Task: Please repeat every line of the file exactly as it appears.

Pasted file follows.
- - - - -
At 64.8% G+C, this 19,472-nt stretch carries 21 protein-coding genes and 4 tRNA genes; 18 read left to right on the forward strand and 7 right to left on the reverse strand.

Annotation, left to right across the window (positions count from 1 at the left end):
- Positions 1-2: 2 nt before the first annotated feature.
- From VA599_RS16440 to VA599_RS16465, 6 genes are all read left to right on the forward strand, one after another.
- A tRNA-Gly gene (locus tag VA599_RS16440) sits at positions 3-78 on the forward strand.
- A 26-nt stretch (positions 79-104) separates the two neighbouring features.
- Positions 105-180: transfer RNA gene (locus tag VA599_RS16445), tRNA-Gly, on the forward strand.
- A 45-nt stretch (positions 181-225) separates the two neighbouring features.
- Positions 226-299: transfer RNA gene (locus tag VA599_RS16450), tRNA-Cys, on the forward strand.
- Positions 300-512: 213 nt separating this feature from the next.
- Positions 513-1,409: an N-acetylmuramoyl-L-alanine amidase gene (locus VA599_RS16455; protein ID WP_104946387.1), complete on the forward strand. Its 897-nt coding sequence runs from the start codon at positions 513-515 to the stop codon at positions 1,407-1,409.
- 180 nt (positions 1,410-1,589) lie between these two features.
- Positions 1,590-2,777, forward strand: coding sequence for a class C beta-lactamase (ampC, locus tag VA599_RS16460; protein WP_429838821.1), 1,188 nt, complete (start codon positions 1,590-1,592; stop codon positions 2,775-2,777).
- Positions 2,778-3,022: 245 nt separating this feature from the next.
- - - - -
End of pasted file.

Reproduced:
At 64.8% G+C, this 19,472-nt stretch carries 21 protein-coding genes and 4 tRNA genes; 18 read left to right on the forward strand and 7 right to left on the reverse strand.

Annotation, left to right across the window (positions count from 1 at the left end):
- Positions 1-2: 2 nt before the first annotated feature.
- From VA599_RS16440 to VA599_RS16465, 6 genes are all read left to right on the forward strand, one after another.
- A tRNA-Gly gene (locus tag VA599_RS16440) sits at positions 3-78 on the forward strand.
- A 26-nt stretch (positions 79-104) separates the two neighbouring features.
- Positions 105-180: transfer RNA gene (locus tag VA599_RS16445), tRNA-Gly, on the forward strand.
- A 45-nt stretch (positions 181-225) separates the two neighbouring features.
- Positions 226-299: transfer RNA gene (locus tag VA599_RS16450), tRNA-Cys, on the forward strand.
- Positions 300-512: 213 nt separating this feature from the next.
- Positions 513-1,409: an N-acetylmuramoyl-L-alanine amidase gene (locus VA599_RS16455; protein ID WP_104946387.1), complete on the forward strand. Its 897-nt coding sequence runs from the start codon at positions 513-515 to the stop codon at positions 1,407-1,409.
- 180 nt (positions 1,410-1,589) lie between these two features.
- Positions 1,590-2,777, forward strand: coding sequence for a class C beta-lactamase (ampC, locus tag VA599_RS16460; protein WP_429838821.1), 1,188 nt, complete (start codon positions 1,590-1,592; stop codon positions 2,775-2,777).
- Positions 2,778-3,022: 245 nt separating this feature from the next.